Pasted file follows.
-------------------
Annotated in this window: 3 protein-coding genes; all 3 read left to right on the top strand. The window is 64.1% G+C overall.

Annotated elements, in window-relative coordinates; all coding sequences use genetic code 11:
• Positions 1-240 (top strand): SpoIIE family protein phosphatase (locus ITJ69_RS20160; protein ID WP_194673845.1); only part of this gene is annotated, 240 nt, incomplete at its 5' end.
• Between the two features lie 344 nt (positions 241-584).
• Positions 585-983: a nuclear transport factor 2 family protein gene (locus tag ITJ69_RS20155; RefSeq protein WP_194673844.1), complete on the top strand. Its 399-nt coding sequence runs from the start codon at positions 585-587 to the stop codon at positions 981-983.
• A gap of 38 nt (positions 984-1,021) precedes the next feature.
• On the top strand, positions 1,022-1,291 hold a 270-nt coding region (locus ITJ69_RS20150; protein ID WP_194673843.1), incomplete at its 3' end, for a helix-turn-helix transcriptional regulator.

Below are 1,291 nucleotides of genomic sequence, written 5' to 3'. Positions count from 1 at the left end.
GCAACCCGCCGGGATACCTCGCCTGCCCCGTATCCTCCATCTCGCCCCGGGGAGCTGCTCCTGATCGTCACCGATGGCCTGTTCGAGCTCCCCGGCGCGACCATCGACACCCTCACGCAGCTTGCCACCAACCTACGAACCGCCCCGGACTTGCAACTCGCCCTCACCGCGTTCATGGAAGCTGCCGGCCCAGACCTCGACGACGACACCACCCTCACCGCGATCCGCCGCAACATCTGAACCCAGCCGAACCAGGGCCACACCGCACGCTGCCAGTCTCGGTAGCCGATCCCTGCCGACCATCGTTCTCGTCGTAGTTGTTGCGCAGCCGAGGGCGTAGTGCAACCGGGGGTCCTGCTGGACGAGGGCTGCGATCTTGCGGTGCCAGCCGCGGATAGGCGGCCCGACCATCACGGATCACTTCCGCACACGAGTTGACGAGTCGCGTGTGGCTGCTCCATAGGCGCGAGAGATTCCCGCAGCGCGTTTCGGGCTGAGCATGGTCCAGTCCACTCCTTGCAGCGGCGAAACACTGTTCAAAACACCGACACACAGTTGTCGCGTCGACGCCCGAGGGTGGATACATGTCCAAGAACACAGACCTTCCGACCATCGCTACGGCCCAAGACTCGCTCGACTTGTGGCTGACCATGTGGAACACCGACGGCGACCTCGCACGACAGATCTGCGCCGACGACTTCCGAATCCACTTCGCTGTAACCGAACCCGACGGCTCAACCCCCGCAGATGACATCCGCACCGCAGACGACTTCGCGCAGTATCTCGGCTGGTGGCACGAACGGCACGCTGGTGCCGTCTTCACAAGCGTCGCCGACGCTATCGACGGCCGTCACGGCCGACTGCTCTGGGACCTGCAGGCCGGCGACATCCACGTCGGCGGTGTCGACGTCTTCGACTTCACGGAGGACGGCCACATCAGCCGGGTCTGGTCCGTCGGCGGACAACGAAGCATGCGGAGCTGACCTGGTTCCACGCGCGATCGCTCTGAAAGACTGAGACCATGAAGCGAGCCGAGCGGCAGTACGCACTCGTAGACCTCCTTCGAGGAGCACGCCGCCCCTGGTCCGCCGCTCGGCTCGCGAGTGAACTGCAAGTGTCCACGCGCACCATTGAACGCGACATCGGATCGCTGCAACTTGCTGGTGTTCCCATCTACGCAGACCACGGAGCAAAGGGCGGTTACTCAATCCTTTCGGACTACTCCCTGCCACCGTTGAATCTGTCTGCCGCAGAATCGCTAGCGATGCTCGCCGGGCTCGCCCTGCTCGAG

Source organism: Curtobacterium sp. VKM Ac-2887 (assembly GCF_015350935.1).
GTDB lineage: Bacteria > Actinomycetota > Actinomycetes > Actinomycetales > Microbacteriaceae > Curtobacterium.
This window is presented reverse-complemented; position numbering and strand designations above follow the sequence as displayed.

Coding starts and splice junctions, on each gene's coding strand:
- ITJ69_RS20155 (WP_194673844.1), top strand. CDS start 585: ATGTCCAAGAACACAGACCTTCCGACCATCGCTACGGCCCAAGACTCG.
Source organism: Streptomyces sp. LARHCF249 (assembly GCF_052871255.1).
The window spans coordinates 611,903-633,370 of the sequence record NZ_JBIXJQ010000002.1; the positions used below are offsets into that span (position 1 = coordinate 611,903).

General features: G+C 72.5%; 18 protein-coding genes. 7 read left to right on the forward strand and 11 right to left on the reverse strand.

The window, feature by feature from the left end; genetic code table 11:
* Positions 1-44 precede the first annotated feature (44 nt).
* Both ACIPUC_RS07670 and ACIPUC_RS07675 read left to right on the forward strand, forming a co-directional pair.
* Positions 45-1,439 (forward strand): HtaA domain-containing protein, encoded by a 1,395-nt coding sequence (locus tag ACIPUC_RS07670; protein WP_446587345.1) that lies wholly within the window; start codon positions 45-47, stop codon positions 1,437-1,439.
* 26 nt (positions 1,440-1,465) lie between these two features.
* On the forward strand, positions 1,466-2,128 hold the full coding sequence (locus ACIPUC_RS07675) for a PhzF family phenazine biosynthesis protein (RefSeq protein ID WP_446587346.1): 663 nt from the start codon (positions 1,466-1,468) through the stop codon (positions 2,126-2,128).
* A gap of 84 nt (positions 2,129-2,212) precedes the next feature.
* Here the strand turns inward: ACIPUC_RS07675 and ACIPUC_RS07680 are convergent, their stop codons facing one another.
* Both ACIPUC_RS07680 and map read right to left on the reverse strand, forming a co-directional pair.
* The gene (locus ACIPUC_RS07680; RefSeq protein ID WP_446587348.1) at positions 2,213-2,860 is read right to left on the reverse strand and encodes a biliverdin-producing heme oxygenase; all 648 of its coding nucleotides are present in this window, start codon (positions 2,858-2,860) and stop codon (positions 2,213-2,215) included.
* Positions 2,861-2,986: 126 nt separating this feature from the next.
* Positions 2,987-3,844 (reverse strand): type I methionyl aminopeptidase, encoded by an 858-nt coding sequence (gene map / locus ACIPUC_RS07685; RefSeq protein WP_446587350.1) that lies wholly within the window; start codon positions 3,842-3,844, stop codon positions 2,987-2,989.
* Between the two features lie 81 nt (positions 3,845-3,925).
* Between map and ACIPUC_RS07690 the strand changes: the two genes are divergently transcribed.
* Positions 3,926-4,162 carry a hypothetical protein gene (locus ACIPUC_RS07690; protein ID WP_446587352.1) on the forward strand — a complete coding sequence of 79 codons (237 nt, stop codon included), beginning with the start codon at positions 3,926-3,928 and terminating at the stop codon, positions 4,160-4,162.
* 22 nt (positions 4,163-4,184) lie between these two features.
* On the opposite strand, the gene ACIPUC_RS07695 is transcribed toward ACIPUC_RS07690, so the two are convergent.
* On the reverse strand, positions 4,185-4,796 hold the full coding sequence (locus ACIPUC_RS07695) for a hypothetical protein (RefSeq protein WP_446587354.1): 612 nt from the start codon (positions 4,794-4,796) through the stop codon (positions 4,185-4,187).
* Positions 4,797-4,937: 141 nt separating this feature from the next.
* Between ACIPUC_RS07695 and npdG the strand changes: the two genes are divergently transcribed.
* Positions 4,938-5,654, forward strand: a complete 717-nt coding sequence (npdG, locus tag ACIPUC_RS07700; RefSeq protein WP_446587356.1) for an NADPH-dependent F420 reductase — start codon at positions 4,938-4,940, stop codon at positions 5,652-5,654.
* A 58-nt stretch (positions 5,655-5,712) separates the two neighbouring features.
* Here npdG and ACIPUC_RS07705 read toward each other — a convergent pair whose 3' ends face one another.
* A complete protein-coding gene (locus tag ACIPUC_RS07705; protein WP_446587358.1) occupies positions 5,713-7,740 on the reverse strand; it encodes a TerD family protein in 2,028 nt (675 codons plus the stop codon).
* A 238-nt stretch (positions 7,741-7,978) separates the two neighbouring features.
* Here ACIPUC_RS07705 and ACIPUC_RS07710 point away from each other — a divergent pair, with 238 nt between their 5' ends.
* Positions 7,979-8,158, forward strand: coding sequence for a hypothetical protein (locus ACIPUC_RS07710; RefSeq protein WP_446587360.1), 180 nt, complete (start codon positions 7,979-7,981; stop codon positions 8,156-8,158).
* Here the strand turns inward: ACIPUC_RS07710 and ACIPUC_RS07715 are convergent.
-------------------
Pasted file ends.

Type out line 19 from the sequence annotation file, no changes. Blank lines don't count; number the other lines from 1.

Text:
* Positions 1-44 precede the first annotated feature (44 nt).